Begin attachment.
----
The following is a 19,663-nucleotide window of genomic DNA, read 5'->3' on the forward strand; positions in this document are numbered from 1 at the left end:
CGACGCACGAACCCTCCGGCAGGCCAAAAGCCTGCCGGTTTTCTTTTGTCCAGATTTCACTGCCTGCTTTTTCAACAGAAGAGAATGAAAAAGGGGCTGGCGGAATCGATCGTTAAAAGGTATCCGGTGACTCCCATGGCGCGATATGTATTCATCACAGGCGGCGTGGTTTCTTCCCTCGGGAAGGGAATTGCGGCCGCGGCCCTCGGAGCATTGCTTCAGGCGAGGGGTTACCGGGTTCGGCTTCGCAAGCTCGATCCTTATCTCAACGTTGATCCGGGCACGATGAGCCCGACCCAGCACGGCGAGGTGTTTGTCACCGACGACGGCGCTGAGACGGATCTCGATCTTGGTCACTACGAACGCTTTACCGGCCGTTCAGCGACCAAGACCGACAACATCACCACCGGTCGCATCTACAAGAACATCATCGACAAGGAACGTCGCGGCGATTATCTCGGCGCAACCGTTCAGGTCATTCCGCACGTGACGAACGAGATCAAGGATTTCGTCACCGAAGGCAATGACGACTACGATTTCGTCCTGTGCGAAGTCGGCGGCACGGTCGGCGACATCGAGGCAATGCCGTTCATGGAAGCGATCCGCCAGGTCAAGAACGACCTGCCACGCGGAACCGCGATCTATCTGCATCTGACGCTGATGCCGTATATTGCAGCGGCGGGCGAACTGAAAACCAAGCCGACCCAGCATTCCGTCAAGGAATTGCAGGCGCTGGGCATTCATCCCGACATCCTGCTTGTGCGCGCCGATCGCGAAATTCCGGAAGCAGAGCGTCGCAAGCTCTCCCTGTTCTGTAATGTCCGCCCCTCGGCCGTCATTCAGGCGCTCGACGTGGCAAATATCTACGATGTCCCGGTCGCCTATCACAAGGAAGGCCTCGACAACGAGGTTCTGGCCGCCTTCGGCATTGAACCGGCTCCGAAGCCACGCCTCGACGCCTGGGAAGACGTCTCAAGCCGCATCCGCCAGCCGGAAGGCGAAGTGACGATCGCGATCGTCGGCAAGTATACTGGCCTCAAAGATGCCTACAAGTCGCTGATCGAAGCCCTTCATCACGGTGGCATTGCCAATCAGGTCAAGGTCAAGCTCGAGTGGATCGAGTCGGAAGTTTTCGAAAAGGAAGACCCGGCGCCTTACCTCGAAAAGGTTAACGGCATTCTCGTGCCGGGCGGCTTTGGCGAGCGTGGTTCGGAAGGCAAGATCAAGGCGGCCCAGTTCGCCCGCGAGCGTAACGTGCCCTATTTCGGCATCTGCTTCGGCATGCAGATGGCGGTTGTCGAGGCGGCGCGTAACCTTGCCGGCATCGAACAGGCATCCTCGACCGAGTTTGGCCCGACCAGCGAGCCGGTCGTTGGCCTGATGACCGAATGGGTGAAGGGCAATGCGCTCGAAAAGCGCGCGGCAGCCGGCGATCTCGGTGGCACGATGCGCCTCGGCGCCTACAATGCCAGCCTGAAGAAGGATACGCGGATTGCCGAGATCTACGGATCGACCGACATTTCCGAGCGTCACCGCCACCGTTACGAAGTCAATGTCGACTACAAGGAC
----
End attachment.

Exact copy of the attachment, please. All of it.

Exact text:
The following is a 19,663-nucleotide window of genomic DNA, read 5'->3' on the forward strand; positions in this document are numbered from 1 at the left end:
CGACGCACGAACCCTCCGGCAGGCCAAAAGCCTGCCGGTTTTCTTTTGTCCAGATTTCACTGCCTGCTTTTTCAACAGAAGAGAATGAAAAAGGGGCTGGCGGAATCGATCGTTAAAAGGTATCCGGTGACTCCCATGGCGCGATATGTATTCATCACAGGCGGCGTGGTTTCTTCCCTCGGGAAGGGAATTGCGGCCGCGGCCCTCGGAGCATTGCTTCAGGCGAGGGGTTACCGGGTTCGGCTTCGCAAGCTCGATCCTTATCTCAACGTTGATCCGGGCACGATGAGCCCGACCCAGCACGGCGAGGTGTTTGTCACCGACGACGGCGCTGAGACGGATCTCGATCTTGGTCACTACGAACGCTTTACCGGCCGTTCAGCGACCAAGACCGACAACATCACCACCGGTCGCATCTACAAGAACATCATCGACAAGGAACGTCGCGGCGATTATCTCGGCGCAACCGTTCAGGTCATTCCGCACGTGACGAACGAGATCAAGGATTTCGTCACCGAAGGCAATGACGACTACGATTTCGTCCTGTGCGAAGTCGGCGGCACGGTCGGCGACATCGAGGCAATGCCGTTCATGGAAGCGATCCGCCAGGTCAAGAACGACCTGCCACGCGGAACCGCGATCTATCTGCATCTGACGCTGATGCCGTATATTGCAGCGGCGGGCGAACTGAAAACCAAGCCGACCCAGCATTCCGTCAAGGAATTGCAGGCGCTGGGCATTCATCCCGACATCCTGCTTGTGCGCGCCGATCGCGAAATTCCGGAAGCAGAGCGTCGCAAGCTCTCCCTGTTCTGTAATGTCCGCCCCTCGGCCGTCATTCAGGCGCTCGACGTGGCAAATATCTACGATGTCCCGGTCGCCTATCACAAGGAAGGCCTCGACAACGAGGTTCTGGCCGCCTTCGGCATTGAACCGGCTCCGAAGCCACGCCTCGACGCCTGGGAAGACGTCTCAAGCCGCATCCGCCAGCCGGAAGGCGAAGTGACGATCGCGATCGTCGGCAAGTATACTGGCCTCAAAGATGCCTACAAGTCGCTGATCGAAGCCCTTCATCACGGTGGCATTGCCAATCAGGTCAAGGTCAAGCTCGAGTGGATCGAGTCGGAAGTTTTCGAAAAGGAAGACCCGGCGCCTTACCTCGAAAAGGTTAACGGCATTCTCGTGCCGGGCGGCTTTGGCGAGCGTGGTTCGGAAGGCAAGATCAAGGCGGCCCAGTTCGCCCGCGAGCGTAACGTGCCCTATTTCGGCATCTGCTTCGGCATGCAGATGGCGGTTGTCGAGGCGGCGCGTAACCTTGCCGGCATCGAACAGGCATCCTCGACCGAGTTTGGCCCGACCAGCGAGCCGGTCGTTGGCCTGATGACCGAATGGGTGAAGGGCAATGCGCTCGAAAAGCGCGCGGCAGCCGGCGATCTCGGTGGCACGATGCGCCTCGGCGCCTACAATGCCAGCCTGAAGAAGGATACGCGGATTGCCGAGATCTACGGATCGACCGACATTTCCGAGCGTCACCGCCACCGTTACGAAGTCAATGTCGACTACAAGGAC